Objective: To test the hypotheses that the empirical consideration of objective person-environment fit in the home environment is a stronger predictor of indoor falls among older adults than the assessment of environmental barriers only, and that perceived aspects of home play a role as predictors for falls.Design: Survey study with data collection at home visits, followed up by self-reports about falls at home visits one year later.Setting: Urban districts in Sweden, Germany, Latvia.Participants: Eight hundred and thirty-four single-living, older adults (75-89 years), in ordinary housing.Measurements: An assessment of objective person-environment fit in the home environment (housing enabler), a self-rating of the perceived home environment (usability in my home) and retrospective self-reports on indoor falls.Results: The participants reporting falls tended to be frailer than the non-fallers. The number of environmental barriers in the home was similar for the fallers and non-fallers; the magnitude of person-environment fit problems was higher among the fallers. The person-environment fit problem variable was a stronger fall predictor (odds ratio (OR) = 1.025; P=0.037) than number of environmental barriers (n.s.), even after controlling for confounders. Fallers also experienced lower usability of their home.Conclusion: The results suggest that much of the inconclusiveness of the data in the relationship between environmental hazards and falls in the previous falls literature could be due to the neglect of person-environment fit assessment. The effectiveness of environmental interventions based on the notion of person-environment fit compared with traditional home hazard checklists remains to be tested.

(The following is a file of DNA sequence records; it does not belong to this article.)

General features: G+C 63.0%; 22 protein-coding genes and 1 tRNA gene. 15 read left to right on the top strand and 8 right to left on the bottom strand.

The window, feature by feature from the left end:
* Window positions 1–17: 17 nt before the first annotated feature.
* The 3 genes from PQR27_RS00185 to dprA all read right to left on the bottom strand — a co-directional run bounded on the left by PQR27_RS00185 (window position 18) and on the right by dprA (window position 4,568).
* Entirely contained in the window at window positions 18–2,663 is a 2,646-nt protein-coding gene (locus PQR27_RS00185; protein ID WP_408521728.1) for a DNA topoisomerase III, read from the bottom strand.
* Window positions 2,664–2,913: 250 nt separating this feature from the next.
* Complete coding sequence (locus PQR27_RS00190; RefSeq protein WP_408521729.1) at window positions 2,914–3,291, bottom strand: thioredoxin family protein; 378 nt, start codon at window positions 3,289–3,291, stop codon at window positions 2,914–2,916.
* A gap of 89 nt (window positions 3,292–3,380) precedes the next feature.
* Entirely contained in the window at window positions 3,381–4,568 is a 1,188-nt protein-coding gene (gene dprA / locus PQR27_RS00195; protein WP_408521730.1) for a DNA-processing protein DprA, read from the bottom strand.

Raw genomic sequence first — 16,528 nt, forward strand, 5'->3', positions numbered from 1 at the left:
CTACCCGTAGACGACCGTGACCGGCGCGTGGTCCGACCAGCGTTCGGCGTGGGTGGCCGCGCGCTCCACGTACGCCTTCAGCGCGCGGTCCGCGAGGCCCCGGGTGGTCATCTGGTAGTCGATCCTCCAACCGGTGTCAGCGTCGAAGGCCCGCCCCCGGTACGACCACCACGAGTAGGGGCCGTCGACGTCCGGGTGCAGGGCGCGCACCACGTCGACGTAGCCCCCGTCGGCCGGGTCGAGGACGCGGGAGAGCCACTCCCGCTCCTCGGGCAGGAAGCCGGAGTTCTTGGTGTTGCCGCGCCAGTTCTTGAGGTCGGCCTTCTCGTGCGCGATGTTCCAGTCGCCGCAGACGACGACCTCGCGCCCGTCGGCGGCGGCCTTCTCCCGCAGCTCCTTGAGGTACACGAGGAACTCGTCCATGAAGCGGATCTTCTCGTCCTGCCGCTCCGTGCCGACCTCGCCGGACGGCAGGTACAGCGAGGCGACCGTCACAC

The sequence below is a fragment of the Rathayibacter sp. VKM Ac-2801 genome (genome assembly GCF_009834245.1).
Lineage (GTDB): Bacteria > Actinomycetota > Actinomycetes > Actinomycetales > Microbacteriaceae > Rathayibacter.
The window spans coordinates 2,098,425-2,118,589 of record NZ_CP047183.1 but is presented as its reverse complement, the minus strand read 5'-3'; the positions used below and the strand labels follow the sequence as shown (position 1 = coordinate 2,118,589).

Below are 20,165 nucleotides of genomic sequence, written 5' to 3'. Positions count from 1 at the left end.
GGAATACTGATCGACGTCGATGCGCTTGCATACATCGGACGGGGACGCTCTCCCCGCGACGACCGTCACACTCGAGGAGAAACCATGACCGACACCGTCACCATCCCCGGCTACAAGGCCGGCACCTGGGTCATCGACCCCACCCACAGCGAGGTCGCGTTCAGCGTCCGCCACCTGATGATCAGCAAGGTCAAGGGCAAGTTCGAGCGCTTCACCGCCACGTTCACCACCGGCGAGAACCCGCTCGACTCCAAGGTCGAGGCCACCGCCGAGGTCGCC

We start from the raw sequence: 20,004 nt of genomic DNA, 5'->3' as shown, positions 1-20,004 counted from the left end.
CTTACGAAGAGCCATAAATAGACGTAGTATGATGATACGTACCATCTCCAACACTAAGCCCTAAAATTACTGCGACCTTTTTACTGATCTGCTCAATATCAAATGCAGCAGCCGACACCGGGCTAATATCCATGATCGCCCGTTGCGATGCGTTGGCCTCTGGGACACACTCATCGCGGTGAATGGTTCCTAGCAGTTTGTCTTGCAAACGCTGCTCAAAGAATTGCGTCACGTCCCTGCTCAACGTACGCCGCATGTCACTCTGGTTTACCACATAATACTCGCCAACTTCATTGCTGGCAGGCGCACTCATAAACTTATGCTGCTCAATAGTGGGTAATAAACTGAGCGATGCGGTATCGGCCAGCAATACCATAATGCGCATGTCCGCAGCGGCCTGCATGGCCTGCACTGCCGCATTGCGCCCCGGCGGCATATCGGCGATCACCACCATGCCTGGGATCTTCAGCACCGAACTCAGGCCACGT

The information about affiliations in this record was updated in December 2015.
The record was previously connected to the following departments: Division of Occupational Therapy (Closed 2012) (013025000)
- Other Medical Sciences not elsewhere specified